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7 Actions to Take After Incorporating Your Business You have formed a limited liability company. What should you do now?

By Nellie Akalp Edited by Dan Bova

Opinions expressed by Entrepreneur contributors are their own.


Much has been written about incorporating a new business, including advice on how to incorporate and what business structure to pick. However, I have found that new business owners can have just as many questions after incorporating or forming a limited liability company (LLC).

As you can imagine, there are some essential differences between running a corporation and running a sole proprietorship, and it's important to get all your legal ducks in a row as early as possible.

If you have recently incorporated or formed an LLC, here are seven items to check off your list.

Related: A Simple 6-Step Process to Starting a Small Business

1. Get an Employer Identification Number (EIN) from the IRS.

A corporation or LLC is a separate entity and needs its own EIN from the IRS. This is true whether you plan on hiring any employees or not. The EIN, much like a Social Security Number for individuals, is how the IRS tracks your business's activities. This should be one of your first steps after forming an LLC. Without an EIN, you won't be able to open a bank account for your business or file your business's tax returns.

Tip: If you already had an EIN for your business when it was operating as a sole proprietorship or partnership, you'll need to get a new ID number for your corporation. You can't transfer the number from one business entity to another.

2. Apply for your business licenses.

Forming a corporation or LLC forms the legal foundation for your business -- it's what turns your business into a legal entity. But you still need to get a business license in order to legally operate your business. Contact your local county office or city hall to find out what kinds of permits and licenses are necessary for your business type. Failure to do so can result in fines or you can even be forced to shut down your business altogether.

3. Meet with a tax advisor.

While this step isn't mandatory, it's a good idea. A brief meeting with a tax advisor can give you valuable insight into how you should file your taxes as a corporation or LLC. You can discuss whether you should elect S Corporation tax treatment from the IRS as well as what additional deductions are now available to you.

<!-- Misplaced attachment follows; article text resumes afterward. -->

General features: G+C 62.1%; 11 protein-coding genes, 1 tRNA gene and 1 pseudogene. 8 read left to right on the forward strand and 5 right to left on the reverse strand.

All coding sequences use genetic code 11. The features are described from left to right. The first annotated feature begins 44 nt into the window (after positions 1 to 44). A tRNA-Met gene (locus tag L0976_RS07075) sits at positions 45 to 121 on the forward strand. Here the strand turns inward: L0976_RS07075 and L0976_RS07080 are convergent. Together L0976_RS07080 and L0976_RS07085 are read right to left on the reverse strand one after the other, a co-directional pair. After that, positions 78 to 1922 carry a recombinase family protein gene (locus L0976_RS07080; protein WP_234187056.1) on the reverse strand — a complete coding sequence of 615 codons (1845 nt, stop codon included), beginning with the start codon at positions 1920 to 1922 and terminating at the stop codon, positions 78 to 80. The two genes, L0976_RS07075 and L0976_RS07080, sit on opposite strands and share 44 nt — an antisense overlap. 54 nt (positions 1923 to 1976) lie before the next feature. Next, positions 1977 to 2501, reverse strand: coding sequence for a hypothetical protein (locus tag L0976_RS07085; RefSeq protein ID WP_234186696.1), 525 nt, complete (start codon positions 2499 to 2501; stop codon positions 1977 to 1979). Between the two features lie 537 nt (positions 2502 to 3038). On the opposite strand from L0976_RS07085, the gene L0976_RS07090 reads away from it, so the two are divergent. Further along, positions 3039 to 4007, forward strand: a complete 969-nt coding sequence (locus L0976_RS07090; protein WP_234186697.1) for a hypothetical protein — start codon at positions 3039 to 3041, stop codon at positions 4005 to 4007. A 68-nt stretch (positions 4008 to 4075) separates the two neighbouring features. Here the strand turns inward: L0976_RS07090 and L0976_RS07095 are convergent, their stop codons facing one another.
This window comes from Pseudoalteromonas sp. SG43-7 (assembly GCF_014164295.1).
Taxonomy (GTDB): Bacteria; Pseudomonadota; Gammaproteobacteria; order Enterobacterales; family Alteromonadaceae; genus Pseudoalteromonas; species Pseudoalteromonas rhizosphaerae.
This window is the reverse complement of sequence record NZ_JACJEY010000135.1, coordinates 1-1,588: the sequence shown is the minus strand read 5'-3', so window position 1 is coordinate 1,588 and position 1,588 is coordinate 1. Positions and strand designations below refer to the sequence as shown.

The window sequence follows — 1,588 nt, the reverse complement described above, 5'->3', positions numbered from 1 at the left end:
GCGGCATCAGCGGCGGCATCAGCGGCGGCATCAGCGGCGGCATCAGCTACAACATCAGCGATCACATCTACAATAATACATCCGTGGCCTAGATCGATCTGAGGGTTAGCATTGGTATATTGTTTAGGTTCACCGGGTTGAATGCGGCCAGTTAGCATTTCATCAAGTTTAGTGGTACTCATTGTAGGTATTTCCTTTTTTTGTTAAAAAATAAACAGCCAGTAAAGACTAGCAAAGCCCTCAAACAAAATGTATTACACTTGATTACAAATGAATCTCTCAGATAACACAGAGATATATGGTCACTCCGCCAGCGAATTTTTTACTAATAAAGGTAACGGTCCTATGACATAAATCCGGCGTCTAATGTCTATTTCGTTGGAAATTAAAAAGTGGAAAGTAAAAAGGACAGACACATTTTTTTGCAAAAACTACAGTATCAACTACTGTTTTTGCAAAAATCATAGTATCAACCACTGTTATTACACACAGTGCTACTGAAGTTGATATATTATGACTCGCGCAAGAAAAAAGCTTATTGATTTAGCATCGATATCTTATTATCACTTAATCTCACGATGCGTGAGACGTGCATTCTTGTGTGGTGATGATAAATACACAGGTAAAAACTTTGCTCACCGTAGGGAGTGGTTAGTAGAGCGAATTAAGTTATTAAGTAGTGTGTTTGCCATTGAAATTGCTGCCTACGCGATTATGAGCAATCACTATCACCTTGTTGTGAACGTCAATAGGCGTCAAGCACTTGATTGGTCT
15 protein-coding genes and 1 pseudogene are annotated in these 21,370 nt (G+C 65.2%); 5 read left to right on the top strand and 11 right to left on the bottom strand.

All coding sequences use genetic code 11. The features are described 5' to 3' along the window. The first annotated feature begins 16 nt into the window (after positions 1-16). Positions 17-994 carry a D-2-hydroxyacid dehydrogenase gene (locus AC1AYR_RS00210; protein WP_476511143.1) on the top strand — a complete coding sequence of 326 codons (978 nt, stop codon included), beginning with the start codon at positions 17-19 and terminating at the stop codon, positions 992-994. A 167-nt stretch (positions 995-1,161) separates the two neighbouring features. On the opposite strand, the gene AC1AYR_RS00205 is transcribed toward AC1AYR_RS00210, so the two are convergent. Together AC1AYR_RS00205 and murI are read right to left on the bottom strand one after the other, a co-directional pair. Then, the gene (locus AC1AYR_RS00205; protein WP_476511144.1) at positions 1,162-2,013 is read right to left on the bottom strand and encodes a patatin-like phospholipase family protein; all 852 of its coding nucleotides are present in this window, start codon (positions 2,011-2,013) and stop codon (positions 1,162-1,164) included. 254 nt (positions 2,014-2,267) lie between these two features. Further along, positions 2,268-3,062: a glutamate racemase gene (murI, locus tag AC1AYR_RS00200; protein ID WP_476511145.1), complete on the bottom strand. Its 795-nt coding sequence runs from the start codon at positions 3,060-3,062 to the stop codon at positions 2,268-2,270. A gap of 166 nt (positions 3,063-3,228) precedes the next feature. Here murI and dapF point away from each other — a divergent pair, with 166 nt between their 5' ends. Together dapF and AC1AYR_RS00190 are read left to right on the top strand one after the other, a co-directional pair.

4. Open a business bank account.

After you have an EIN, you can open a bank account for your business. This allows you to accept checks and payments in your business's name. In addition, you're legally required to keep your personal and business finances separated once you incorporate or form an LLC. If you already had a business bank account for your sole proprietorship, you will need to close that account and open a new bank account under the new corporation.

At this point, it may also be a good idea to open a credit card for your business. This helps streamline your recordkeeping for business expenses, as well as helps start building credit history for your business.

Related: How the Decline in Community Banks Hurts Small Business

5. File a Doing Business As (DBA).

Most businesses operate under several variations of their official company name. In order to legally do this, you need to file a DBA to notify the public that you're operating under these names. For example, let's say your official company name is "Example Company, Inc." but you usually use a less formal name like "Example Company." You'll need to file a DBA for "Example Company." One tip: Don't file for a DBA until you have formed your corporation or LLC so the DBAs are under the corporation.

6. Protect your name with a trademark.

When you create a corporation or LLC, your name is protected in your state (or more specifically, no other business can file as a corporation or LLC in the same state). For some businesses, this is enough brand protection. Others choose to register a trademark for their company name in order to legally protect it in all 50 states.

7. Understand what you need to do to stay compliant.

One of the chief reasons to incorporate or form an LLC is to limit your personal liability. However, if you fail to keep your business in good standing, then you can lose this liability protection. Make sure you understand exactly what's needed to keep your business compliant each year. Typically, this involves filing an annual report with your state each year, keeping up with your business federal and state taxes, and keeping your personal and business finances separate. Corporations will also need to hold an annual shareholder's meeting.

Forming an LLC or corporation is the important first step to formalizing your new business. Best wishes on your new venture, and don't forget to follow up with your other legal obligations. They're simple steps and will keep your business legal and protected for years to come.

Related: Are You Putting Your Company's Good Standing At Risk?

Nellie Akalp

Entrepreneur Leadership Network® Contributor

CEO of

Nellie Akalp is a passionate entrepreneur and mother of four. She is the CEO of, the smartest way to start a business, register for payroll taxes and maintain business compliance across the United States. 

Want to be an Entrepreneur Leadership Network contributor? Apply now to join.

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